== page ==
Finally at the Prado, I grab a pamphlet and quickly circle the works most studied in the art history classes I’m taking back home. I am constantly being told that seeing a work photocopied into a textbook is not the same as seeing the pieces in person. I must agree that confirming the fact that such a piece as Bosch’s grisly triptych actually does exist is something indeed. Scott enjoys the scavenger hunt through the echoing marble halls of the museum and assists me in my sneaky attempts to take illegal pictures. I don’t look at every painting, just the ones that catch my eye. I linger especially at every El Greco and Goya—dark, expressive images were my thing for a while.


I remember Scott saying once, “If I’m not traveling, I’m not living.” At first I had scratched it off as sentimental dramaticism, but after a year of traveling with him, seeing Spain, Vietnam, Rome, Cairo, Sweden, and Singapore, I started to realize what he meant. The truth is that the world today is a full-blown global community. A significant amount of US money goes to help communities overseas in times of terrorism, oppression, and national disaster. My toothbrush was made in China. My leather jacket was made in Argentina. My favorite dish at the tapas bar downtown is inspired by South African cuisine. I adore the vocals of Macedonian singer Tanja Cavorska, and I’ve already mentioned Czech author Milan Kundera. It’s a step up from the nineteenth century Brits reading French philosophy and enjoying Italian painting. Today the goal is to cross the threshold of savoring foreign imports and step out into the world that makes such treasures.

Of course it doesn’t stop at recipes and art—the beauty of travel is the opportunity to meet new people, to transform the unknown into the happy shouting of Peruvian families strolling in the Parque de Amor at sunset or the frustrated banging of fists on backgammon boards in a Cairo coffeehouse. There are places that I’ve been in the United States where I feel exponentially less safe than I ever did in Nazareth or Buenos Aires or Cape Town—cities about which guidebooks shake themselves silly with statistics of tourists being robbed. The point is not that foreign places are magical kingdoms of beauty and friendliness but that you can’t know what they’re like until you go and experience them for yourself.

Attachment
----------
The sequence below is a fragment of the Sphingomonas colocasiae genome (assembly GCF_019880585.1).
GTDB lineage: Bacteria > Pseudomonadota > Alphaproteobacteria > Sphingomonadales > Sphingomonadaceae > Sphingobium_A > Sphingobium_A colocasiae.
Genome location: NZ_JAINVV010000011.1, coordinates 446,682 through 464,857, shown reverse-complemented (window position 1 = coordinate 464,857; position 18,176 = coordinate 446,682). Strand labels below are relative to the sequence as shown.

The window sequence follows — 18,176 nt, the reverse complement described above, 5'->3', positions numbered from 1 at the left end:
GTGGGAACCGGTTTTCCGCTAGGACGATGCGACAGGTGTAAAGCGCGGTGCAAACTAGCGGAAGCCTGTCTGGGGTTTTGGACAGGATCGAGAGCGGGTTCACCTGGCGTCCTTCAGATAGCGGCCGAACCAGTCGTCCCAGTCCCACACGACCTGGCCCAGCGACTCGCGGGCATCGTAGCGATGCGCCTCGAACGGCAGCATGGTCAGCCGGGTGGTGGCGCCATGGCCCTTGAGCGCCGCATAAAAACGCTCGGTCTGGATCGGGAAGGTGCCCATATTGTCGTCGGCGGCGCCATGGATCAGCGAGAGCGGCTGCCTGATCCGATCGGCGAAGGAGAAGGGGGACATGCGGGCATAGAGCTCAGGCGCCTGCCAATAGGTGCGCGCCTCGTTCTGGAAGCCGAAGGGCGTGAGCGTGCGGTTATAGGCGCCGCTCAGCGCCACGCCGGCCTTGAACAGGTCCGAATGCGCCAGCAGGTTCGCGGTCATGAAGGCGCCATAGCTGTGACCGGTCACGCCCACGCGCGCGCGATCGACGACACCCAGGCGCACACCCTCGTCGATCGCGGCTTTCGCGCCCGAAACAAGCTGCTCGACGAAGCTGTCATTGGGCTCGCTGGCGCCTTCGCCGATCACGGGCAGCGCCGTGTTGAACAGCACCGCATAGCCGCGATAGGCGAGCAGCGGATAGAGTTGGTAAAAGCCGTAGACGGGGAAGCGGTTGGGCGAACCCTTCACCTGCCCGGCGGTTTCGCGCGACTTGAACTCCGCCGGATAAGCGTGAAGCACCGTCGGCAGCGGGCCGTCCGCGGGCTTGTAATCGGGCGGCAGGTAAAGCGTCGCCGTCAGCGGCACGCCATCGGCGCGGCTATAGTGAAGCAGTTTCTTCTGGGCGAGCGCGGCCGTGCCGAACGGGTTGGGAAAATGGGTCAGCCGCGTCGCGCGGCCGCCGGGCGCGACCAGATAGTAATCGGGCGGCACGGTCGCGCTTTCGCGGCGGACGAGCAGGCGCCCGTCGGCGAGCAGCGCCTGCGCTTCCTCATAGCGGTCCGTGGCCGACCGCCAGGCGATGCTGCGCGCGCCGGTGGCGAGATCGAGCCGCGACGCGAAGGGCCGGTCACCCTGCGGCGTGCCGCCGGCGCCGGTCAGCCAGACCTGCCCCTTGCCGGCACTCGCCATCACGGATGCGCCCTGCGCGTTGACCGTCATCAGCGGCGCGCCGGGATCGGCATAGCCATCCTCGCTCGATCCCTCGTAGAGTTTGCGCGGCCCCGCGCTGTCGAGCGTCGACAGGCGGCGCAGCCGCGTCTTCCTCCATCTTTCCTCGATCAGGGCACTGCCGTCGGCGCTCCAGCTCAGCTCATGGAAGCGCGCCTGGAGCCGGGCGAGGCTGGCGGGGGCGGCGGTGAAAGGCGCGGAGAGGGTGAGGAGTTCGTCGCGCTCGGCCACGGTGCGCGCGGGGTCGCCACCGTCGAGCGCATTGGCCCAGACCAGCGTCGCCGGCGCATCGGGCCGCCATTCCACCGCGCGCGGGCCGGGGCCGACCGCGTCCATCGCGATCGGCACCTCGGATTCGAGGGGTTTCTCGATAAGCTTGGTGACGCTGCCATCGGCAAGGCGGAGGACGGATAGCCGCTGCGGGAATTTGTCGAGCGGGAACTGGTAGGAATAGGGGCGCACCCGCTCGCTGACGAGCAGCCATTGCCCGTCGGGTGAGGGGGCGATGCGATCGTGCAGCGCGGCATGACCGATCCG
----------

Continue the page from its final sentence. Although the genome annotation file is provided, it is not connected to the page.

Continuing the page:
It seems to me that the same is probably the case for the nature of relationships. I don’t know much about dating, but I do know something about meeting people. If I were to strike up a conversation with a Belgian expat in a bar in Venice, with the specific intention of making him my new Belgian friend, I have a feeling it might not go so well. What if it turned out he was a magnificent bore? The idea of forcing new places to conform to your expectations is just as hopeless as deciding in advance the kind of person you would like to meet and fall in love with. Maybe that Belgian expat is a bore but knows a lot about the food in Venice and has a kind disposition and is clearly happy to meet someone with whom he can explore the city? I often find that the good in any place properly trumps the bad. I also find that this is the case with most people too.

In the same way I look at every new city with the potential of discovering something exciting, so too do I meet individuals. In Scott I found so much to inspire, and love, and keep that I decided to call him home. Perhaps one day we’ll find a city somewhere who can offer us the same thing. Until then I think we shall be nomads, together.


On our last day in Madrid, we rent a car and drive to Toledo and Segovia, returning through the mountain pass of Navacerrada. Toledo is characterized by its architecture’s grand, and somewhat haunting, grey masonry. The moist air and overcast skies lends an exaggerated feel of medievalism to the place, and I think I can detect the faint smell of water trickling over cold, smooth stone—perfect for the town’s transcription into memory. There’s a song I love from Man of La Mancha, the one with the line “And the wild winds of fortune will carry me onward, Oh withersoever they blow!” Scott and I sit on the wall of the city above the Tagus River, eating sandwiches of chorizo sausage and manchego cheese, while that song runs through my mind. Withersoever they blow, I think, feeling, for the twentieth time that trip, that I am right at home.

[Photographs by Steve Kass]